"I address you as Japan's ambassador to the United States, Eikichi Araki. Today a loan agreement was signed between Japan and the International Bank for Reconstruction and Development which will provide funds for the purchase of thermal power equipment from the United States.
I am most happy on this occasion to inform you of the contents of the Agreement. Japan became a member of the International Bank for Reconstruction and Development in August of last year, signifying Japan's first step toward rejoining the international financial community. In June of this year Japan applied for the loan in order to facilitate the import of thermal power equipment necessary to develop electric power which is most urgently needed for Japanese industry.
After filing the application, we negotiated with International Bank authorities for four and a half months. These negotiations culminated in the loan agreement concluded today. Four and a half months is rather a short time when compared with the time required in similar negotiations with other countries.
This is the first long term loan agreement from abroad since the end of the war. I believe it is a reflection of Japan's higher credit standing. The loan was made to the Japan Development Bank, but the proceeds of the loan furnished by the International Bank for Reconstruction and Development, amounting to $40,200,000, will be used for the import of thermal power equipment for the Kansai, Kyushu, and Chubu power companies.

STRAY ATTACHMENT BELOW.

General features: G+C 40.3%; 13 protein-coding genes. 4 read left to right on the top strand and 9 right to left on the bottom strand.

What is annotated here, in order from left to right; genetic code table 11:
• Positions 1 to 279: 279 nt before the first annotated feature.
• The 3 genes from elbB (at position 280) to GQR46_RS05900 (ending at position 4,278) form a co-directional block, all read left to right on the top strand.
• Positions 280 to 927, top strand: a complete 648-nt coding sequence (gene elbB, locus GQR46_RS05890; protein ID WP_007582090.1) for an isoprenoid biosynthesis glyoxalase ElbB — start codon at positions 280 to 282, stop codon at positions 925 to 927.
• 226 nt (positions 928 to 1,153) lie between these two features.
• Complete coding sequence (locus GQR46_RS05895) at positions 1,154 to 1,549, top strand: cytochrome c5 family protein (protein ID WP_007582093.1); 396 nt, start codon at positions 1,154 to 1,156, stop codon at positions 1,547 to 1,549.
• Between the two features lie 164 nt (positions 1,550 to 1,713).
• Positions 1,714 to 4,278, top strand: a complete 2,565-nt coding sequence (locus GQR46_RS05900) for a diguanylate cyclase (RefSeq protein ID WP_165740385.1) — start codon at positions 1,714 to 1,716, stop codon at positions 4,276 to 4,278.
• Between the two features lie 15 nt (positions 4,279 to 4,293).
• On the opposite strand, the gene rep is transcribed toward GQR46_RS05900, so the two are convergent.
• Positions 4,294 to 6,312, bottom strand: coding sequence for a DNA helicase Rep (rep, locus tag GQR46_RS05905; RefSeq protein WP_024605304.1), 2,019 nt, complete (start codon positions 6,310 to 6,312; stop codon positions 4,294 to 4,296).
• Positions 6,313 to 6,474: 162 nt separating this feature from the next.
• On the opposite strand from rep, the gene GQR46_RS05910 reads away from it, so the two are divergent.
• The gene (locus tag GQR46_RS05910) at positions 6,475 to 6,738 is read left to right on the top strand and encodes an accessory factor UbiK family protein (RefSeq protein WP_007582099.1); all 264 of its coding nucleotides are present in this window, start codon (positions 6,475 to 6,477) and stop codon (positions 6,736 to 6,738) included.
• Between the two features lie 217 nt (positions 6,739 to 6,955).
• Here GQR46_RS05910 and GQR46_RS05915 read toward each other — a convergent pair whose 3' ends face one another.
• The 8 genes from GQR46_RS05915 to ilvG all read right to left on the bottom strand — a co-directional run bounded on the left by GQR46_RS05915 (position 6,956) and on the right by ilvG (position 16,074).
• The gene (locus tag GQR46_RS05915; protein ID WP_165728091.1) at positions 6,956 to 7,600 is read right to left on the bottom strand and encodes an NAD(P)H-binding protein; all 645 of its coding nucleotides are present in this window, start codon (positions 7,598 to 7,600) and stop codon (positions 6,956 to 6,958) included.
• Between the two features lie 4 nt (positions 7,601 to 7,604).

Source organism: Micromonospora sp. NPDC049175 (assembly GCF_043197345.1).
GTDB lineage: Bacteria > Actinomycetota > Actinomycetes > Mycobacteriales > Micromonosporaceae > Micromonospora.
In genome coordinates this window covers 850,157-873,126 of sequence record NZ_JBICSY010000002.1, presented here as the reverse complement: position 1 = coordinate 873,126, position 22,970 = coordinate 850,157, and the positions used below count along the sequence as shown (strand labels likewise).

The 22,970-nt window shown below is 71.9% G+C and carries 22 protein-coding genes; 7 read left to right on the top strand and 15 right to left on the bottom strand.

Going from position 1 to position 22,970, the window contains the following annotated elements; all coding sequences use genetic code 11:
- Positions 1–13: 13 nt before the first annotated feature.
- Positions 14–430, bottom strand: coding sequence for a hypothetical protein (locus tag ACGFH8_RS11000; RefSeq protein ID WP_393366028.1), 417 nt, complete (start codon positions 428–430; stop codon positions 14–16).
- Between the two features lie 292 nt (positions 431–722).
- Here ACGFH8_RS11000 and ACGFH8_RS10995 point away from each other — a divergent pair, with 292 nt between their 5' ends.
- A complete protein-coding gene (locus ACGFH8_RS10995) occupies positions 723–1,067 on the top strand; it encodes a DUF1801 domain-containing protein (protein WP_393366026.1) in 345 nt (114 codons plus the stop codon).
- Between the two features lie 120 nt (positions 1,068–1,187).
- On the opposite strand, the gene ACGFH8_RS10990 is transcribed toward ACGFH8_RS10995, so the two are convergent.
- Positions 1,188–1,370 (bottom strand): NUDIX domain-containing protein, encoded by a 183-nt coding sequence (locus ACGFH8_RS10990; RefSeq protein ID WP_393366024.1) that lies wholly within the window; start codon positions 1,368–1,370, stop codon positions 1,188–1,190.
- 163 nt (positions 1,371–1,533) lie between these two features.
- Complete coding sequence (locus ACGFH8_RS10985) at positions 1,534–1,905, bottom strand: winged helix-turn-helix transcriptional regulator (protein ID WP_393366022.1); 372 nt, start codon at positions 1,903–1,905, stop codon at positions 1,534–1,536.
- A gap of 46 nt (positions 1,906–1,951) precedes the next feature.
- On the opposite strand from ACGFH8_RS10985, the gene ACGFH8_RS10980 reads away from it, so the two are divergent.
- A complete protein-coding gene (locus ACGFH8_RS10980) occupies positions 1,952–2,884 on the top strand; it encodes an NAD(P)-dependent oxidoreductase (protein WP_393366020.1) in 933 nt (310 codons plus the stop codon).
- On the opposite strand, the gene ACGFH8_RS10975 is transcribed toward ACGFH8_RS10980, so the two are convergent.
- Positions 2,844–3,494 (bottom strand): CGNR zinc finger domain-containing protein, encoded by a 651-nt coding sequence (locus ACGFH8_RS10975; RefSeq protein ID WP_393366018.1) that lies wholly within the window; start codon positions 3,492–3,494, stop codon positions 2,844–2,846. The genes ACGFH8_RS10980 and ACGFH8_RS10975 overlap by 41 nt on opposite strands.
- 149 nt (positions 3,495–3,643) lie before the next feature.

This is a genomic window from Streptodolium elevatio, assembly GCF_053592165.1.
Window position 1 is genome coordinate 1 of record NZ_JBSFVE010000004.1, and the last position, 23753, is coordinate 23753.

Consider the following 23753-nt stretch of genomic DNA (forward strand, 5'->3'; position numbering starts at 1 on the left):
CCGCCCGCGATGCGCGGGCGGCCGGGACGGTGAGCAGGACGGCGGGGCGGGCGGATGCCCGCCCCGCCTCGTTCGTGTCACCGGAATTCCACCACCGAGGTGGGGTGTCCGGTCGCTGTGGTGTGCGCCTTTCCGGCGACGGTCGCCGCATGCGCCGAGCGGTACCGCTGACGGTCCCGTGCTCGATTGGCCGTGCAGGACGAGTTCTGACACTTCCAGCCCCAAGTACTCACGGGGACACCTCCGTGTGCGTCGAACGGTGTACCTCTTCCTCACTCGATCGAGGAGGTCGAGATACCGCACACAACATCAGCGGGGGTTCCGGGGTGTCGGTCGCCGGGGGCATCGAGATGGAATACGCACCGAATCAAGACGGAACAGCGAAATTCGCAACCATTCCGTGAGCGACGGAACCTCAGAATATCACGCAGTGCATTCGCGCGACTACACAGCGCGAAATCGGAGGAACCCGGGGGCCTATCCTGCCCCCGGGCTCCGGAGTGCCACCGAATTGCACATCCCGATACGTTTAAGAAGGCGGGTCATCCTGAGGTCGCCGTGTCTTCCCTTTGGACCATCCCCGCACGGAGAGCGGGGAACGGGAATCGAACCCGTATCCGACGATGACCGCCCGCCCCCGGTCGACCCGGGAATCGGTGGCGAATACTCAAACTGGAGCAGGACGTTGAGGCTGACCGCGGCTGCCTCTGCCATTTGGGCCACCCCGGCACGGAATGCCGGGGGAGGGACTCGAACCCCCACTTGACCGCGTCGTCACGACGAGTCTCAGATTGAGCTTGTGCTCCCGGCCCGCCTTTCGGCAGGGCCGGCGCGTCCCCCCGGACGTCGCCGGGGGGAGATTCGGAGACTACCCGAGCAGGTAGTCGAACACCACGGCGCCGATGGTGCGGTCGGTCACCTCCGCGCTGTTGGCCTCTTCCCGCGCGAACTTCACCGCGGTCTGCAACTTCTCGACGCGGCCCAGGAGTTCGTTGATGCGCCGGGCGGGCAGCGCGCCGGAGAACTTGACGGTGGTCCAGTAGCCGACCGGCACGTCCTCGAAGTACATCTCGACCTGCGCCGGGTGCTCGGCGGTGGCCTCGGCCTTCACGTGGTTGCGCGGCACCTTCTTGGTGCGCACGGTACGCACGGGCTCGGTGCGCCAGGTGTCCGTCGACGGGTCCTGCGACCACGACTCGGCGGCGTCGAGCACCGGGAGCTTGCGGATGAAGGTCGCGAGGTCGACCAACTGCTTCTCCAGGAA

The Government of Japan will guarantee payment of the principal and interest. The interest rate, 5 per cent, is far lower than that of foreign bonds of power companies before the war, or for that matter far lower than interest rates charged by general financial institutions in Japan. I believe it is also favorable for Japan that the term of payment of the loan is as long as 20 years.
The equipment to be imported with the proceeds provided by the loan is of high efficiency, having and generating capacity of approximately 300,000 kilowatts. This will help substantially to offset Japan's power shortage. We all know, you as well as I, that this equipment is to be imported to promote industries and exports, and that as a result the national standard of living will be stabilized as rapidly as possible."